Spire Point facts for kids
Quick facts for kidsSpire Point
Spire Point seen from Maple Pass
|Elevation||8,264 ft (2,519 m)|
|Prominence||784 ft (239 m)|
|Location||Chelan and Skagit County, Washington, U.S.|
|Parent range||Cascade Range|
|Topo map||USGS Dome Peak|
|Easiest route||class 5|
Spire Point (8,264 feet (2,519 m)) is in Mount Baker-Snoqualmie and Wenatchee National Forests in the U.S. state of Washington. On the northwest slope of Spire Point lies Spire Glacier while Dana Glacier is to the east. Ascending Spire Point is a technical climb.
Spire Point is located in the marine west coast climate zone of western North America. Most weather fronts originate in the Pacific Ocean, and travel northeast toward the Cascade Mountains. As fronts approach the North Cascades, they are forced upward by the peaks of the Cascade Range, causing them to drop their moisture in the form of rain or snowfall onto the Cascades (Orographic lift). As a result, the west side of the North Cascades experiences high precipitation, especially during the winter months in the form of snowfall. During winter months, weather is usually cloudy, but, due to high pressure systems over the Pacific Ocean that intensify during summer months, there is often little or no cloud cover during the summer.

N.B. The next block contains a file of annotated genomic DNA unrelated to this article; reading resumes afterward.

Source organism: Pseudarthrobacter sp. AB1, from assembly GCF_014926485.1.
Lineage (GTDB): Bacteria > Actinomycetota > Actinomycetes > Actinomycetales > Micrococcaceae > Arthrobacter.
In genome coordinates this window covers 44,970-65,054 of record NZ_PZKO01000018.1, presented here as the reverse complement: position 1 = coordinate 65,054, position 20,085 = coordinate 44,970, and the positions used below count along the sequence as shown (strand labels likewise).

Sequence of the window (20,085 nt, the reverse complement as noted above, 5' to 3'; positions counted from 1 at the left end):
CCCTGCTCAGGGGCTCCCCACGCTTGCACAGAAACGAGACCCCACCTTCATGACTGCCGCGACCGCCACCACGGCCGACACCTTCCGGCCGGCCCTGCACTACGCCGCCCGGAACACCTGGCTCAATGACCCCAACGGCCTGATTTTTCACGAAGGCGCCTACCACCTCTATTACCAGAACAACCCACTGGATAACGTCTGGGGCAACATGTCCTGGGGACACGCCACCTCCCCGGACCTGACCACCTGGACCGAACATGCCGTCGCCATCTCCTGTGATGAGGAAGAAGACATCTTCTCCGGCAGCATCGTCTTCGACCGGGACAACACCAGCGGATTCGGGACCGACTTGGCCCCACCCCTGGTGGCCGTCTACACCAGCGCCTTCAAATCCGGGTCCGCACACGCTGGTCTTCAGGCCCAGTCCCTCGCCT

The North Cascades feature some of the most rugged topography in the Cascade Range with craggy peaks, spires, ridges, and deep glacial valleys. The history of the formation of the Cascade Mountains dates back millions of years ago to the late Eocene Epoch. During the Pleistocene period dating back over two million years ago, glaciation advancing and retreating repeatedly scoured and shaped the landscape. The "U"-shaped cross section of the river valleys are a result of recent glaciation. Uplift and faulting in combination with glaciation have been the dominant processes which have created the tall peaks and deep valleys of the North Cascades area.
Spire Point Facts for Kids. Kiddle Encyclopedia.